Book Review: Decoded
This is a review from my Favorite Books list; the link from which will be also on the Books Page.
“To tell the story of the kid with the gun without telling the story of why he has it is to tell a kind of lie. To tell the story of the pain without telling the story of the rewards — the money, the girls, the excitement — is a different kind of evasion.”
“The kid in McDonald’s gets a check and that’s it. There’s no dream in fast food. Manager? That’s a promotion, not a dream.”
“You learn how to compete as if your life depended on it. That’s the lesson I brought with me to the so-called ‘legitimate’ world.”
48 hours. Forty- eight fuckin hours. I set a new personal record by reading this 300-plus-page book in two days (bumping Bill Simmons’ The Book of Basketball to #2).
To summarize Decoded in one word, wow. I recall Jay-Z had originally been set to produce a straight-up autobiography to couple with his Black Album back in 2003 but had ultimately decided that it went against his principles to go into too much detail about his drug-dealing past. Being that I’ve never sold any drugs myself, I recall being kinda upset that Jay-Z scrapped The Black Book (the announced title of said autobiography); if only because I could’ve been able to learn about a culture (at least part of it) that I’ve watched and rapped along to word-for-word since the days my dad blasted Public Enemy through the house in my formative years.
Alas, in between grouped break-downs of songs, Jay does actually give his life’s story. He starts from the early years with his mom & dad playing every popular record from the time period; to his parents’ split (and divying-up of all the records they owned); to his start in the street life and introduction to rap; to his struggle to get into the rap game (both his inability to get a recording contract and his personal struggle to leave the streets behind) and beyond.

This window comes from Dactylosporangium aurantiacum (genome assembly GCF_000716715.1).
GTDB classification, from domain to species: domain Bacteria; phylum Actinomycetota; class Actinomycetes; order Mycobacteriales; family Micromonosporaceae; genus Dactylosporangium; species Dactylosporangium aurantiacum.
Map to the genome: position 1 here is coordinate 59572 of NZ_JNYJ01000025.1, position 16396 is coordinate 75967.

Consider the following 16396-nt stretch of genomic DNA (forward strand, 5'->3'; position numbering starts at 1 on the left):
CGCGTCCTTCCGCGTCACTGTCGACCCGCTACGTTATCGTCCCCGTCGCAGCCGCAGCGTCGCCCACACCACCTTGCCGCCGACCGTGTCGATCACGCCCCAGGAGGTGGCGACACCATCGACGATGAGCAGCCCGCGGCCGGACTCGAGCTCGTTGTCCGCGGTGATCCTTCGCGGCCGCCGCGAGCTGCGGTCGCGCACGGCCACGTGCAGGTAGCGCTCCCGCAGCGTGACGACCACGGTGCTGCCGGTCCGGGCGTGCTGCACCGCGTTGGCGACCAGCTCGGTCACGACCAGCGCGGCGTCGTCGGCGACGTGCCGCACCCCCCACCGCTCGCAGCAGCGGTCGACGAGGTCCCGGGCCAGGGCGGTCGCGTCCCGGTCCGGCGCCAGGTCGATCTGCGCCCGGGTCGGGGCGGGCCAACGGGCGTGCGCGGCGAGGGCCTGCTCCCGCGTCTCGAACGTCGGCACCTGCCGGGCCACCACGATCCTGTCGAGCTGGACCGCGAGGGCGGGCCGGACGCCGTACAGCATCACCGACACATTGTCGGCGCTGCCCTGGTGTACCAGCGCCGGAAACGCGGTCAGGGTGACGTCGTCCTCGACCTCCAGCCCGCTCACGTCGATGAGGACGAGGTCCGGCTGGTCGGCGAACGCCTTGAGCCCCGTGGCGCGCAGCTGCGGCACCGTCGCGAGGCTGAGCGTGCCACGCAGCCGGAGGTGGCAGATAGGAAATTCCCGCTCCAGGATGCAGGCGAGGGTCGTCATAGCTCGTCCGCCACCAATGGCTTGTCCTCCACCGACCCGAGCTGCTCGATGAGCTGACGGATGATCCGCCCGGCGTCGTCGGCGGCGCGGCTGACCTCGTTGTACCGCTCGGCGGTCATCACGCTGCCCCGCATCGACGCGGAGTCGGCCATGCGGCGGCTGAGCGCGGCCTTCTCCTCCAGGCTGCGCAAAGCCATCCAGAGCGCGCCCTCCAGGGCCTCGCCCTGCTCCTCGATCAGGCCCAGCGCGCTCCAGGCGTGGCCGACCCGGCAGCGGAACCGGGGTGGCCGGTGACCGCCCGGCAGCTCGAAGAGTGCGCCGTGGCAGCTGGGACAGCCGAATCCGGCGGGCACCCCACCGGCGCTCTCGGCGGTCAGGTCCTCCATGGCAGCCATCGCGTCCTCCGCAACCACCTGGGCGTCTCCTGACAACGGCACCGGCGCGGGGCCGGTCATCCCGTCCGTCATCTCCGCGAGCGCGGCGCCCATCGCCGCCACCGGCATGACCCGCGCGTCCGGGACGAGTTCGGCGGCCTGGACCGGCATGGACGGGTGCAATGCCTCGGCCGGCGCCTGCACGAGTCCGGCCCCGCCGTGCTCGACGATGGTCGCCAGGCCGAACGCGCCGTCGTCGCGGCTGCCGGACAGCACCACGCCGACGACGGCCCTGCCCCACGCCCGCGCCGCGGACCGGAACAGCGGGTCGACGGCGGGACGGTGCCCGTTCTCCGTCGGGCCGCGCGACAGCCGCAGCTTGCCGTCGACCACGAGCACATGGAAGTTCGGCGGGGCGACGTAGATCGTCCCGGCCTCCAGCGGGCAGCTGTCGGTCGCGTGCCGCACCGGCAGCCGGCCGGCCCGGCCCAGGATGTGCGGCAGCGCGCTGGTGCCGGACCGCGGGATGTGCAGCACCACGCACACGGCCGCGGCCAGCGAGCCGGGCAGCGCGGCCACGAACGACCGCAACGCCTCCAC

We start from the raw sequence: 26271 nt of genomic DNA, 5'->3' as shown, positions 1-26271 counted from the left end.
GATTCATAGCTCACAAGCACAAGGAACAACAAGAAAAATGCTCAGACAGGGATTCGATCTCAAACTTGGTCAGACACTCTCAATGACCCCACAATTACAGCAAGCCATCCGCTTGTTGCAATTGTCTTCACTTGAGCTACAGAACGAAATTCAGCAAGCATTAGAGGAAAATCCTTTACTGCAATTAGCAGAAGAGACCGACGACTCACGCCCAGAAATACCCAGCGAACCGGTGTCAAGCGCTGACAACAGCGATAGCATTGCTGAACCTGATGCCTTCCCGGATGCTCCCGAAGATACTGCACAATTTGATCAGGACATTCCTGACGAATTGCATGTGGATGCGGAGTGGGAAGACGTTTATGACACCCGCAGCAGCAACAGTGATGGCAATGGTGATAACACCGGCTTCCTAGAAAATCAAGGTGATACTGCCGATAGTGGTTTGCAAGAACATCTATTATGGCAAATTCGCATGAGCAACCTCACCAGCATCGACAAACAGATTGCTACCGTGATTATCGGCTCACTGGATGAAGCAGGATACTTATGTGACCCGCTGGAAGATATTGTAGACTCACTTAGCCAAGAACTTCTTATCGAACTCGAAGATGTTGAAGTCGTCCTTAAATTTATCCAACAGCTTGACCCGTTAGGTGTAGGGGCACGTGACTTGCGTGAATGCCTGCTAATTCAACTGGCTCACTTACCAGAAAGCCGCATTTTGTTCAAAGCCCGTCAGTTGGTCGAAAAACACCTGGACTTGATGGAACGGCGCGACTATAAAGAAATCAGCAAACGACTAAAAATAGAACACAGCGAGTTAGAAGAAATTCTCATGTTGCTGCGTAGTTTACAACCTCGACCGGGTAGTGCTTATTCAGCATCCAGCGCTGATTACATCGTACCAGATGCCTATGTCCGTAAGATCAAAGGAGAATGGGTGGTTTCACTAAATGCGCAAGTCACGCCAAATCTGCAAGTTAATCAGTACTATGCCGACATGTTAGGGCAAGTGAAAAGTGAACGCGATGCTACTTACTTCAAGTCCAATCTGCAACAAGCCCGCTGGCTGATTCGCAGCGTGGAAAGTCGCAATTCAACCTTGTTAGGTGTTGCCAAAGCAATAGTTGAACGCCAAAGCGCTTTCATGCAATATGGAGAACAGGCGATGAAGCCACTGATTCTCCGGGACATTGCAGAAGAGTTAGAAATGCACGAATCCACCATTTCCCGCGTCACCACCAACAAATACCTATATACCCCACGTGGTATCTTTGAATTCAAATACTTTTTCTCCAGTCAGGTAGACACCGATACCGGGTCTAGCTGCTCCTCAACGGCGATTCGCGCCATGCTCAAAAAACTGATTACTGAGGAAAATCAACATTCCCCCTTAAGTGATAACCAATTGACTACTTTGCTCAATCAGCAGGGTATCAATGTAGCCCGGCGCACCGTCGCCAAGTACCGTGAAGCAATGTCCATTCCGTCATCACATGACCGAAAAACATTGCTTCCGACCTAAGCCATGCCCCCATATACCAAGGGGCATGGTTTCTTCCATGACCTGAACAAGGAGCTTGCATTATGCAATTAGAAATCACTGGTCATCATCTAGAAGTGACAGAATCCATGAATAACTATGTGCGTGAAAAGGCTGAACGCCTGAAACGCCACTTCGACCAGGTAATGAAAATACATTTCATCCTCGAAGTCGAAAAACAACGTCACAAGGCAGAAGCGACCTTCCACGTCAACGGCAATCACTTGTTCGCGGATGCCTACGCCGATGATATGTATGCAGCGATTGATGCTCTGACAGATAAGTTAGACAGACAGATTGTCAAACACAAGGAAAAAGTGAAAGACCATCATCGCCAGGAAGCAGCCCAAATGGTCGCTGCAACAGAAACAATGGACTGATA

Jay makes the great point that his music is the clearest autobiography he could ever create, thus the dissection of his lyrics in lieu of a traditional book format.
Decoded prints the lyrics of several of Jay-Z’s songs (30 or 40 in all, culled from his so-far 14-year career) and the artist goes into detail about the context and double- and triple-meanings behind the words (a huge concept of this book, as Jay states, is how many detractors of Hip-Hop decry the words rappers use, without understanding the context of why the artist is saying what (s)he is saying). Even a huge Jay-Z fan such as myself, who could recite word-for-word 99% of the songs he broke down in Decoded from memory, gleaned a shitload of new information from hearing the artist explain his own work. Again, wow.
Decoded is a book that, for anyone even mildly interested in rap, will have the same effect as Tucker Max’s first book has on anyone mildly interested in funny: even if you NEVER read books, you will devour this one (though probably not in two days — you’re no Dre Baldwin). This book is that damned good.